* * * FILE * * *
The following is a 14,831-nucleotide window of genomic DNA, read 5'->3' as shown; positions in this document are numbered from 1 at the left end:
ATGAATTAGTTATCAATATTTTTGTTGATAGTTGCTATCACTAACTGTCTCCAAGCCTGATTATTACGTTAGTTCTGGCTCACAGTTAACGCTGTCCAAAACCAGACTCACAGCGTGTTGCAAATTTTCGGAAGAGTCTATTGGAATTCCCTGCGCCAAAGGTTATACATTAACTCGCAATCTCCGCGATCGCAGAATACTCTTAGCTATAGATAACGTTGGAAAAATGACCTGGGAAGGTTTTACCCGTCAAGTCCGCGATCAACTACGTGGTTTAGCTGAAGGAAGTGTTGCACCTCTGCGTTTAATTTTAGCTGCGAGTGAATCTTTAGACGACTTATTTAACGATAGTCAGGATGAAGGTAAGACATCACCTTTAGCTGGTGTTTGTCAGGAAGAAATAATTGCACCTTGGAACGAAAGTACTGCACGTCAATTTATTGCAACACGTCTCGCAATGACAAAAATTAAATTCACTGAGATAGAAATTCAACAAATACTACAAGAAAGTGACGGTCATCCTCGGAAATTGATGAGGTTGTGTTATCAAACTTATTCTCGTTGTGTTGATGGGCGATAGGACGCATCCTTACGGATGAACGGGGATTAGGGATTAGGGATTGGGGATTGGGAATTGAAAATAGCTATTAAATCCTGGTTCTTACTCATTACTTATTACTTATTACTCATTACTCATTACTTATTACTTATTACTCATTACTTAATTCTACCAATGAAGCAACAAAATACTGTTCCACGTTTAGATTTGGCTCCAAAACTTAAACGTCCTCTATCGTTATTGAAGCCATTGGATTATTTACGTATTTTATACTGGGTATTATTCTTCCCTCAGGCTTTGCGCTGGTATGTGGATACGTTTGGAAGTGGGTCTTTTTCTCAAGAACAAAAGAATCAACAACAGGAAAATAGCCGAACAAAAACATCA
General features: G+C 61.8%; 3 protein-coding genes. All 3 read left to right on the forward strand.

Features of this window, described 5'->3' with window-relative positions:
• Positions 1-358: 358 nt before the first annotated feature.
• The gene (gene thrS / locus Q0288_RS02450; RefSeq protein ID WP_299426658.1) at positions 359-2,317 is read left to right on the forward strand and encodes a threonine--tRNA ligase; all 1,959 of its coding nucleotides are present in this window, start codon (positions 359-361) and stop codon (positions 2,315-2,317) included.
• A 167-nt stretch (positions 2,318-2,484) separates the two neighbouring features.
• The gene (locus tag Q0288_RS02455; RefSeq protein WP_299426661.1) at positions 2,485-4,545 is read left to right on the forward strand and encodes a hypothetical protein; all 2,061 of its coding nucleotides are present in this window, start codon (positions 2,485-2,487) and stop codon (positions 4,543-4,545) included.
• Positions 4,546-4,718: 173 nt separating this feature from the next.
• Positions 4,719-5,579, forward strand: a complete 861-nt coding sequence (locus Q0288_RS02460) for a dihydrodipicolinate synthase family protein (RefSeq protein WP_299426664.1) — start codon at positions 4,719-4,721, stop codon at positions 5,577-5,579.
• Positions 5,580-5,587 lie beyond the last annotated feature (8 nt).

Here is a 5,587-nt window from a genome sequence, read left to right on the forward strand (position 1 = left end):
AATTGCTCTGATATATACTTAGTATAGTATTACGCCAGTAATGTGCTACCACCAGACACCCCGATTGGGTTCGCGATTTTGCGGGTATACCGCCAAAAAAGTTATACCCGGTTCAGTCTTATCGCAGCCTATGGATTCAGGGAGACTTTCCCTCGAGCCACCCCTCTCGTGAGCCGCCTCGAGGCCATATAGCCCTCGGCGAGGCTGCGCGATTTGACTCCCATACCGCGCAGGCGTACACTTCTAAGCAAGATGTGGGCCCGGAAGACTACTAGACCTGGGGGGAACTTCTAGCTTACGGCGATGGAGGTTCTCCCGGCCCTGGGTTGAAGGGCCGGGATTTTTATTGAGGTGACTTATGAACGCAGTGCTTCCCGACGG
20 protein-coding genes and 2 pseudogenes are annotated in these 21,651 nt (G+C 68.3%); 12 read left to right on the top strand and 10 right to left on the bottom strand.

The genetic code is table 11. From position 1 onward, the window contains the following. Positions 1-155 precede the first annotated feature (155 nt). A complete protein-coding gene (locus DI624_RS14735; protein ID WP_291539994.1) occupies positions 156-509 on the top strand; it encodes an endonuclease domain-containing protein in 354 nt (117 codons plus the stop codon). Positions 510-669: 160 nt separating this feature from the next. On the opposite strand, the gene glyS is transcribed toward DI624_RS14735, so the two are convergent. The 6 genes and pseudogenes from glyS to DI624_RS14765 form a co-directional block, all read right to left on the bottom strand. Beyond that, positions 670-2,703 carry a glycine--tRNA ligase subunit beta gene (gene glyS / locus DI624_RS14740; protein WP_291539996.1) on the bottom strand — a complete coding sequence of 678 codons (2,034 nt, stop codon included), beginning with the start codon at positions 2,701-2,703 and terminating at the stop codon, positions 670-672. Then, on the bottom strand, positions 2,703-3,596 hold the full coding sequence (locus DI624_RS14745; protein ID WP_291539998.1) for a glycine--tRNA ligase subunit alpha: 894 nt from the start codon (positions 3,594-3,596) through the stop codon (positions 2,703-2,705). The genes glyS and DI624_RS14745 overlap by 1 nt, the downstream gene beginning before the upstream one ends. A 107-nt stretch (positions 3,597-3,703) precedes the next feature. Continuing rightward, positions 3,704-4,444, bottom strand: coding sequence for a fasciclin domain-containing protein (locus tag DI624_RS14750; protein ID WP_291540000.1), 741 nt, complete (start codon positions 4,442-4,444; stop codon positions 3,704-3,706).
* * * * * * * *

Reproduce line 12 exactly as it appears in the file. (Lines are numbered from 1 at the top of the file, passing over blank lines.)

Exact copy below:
Here is a 5,587-nt window from a genome sequence, read left to right on the forward strand (position 1 = left end):